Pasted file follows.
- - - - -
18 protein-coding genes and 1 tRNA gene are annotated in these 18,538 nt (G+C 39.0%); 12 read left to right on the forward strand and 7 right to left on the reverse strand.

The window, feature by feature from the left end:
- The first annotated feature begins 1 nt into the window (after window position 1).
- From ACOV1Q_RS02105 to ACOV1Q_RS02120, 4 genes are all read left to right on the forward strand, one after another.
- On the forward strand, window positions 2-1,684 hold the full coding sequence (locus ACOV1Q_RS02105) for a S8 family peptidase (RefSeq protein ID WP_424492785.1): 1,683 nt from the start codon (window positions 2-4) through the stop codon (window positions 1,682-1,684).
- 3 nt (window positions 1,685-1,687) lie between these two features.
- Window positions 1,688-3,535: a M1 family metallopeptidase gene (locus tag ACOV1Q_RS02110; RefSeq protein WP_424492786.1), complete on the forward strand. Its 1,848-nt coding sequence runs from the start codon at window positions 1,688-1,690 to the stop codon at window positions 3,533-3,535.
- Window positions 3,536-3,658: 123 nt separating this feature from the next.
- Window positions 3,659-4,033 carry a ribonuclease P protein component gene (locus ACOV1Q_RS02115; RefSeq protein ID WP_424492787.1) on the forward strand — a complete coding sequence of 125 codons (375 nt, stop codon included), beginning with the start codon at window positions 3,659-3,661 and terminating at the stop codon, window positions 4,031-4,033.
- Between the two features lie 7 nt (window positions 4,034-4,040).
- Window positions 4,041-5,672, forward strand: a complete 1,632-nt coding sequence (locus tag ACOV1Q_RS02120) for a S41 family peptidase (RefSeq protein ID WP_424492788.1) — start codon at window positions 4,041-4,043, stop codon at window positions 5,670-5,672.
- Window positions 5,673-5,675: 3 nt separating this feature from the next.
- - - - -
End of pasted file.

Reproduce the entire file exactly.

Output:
18 protein-coding genes and 1 tRNA gene are annotated in these 18,538 nt (G+C 39.0%); 12 read left to right on the forward strand and 7 right to left on the reverse strand.

The window, feature by feature from the left end:
- The first annotated feature begins 1 nt into the window (after window position 1).
- From ACOV1Q_RS02105 to ACOV1Q_RS02120, 4 genes are all read left to right on the forward strand, one after another.
- On the forward strand, window positions 2-1,684 hold the full coding sequence (locus ACOV1Q_RS02105) for a S8 family peptidase (RefSeq protein ID WP_424492785.1): 1,683 nt from the start codon (window positions 2-4) through the stop codon (window positions 1,682-1,684).
- 3 nt (window positions 1,685-1,687) lie between these two features.
- Window positions 1,688-3,535: a M1 family metallopeptidase gene (locus tag ACOV1Q_RS02110; RefSeq protein WP_424492786.1), complete on the forward strand. Its 1,848-nt coding sequence runs from the start codon at window positions 1,688-1,690 to the stop codon at window positions 3,533-3,535.
- Window positions 3,536-3,658: 123 nt separating this feature from the next.
- Window positions 3,659-4,033 carry a ribonuclease P protein component gene (locus ACOV1Q_RS02115; RefSeq protein ID WP_424492787.1) on the forward strand — a complete coding sequence of 125 codons (375 nt, stop codon included), beginning with the start codon at window positions 3,659-3,661 and terminating at the stop codon, window positions 4,031-4,033.
- Between the two features lie 7 nt (window positions 4,034-4,040).
- Window positions 4,041-5,672, forward strand: a complete 1,632-nt coding sequence (locus tag ACOV1Q_RS02120) for a S41 family peptidase (RefSeq protein ID WP_424492788.1) — start codon at window positions 4,041-4,043, stop codon at window positions 5,670-5,672.
- Window positions 5,673-5,675: 3 nt separating this feature from the next.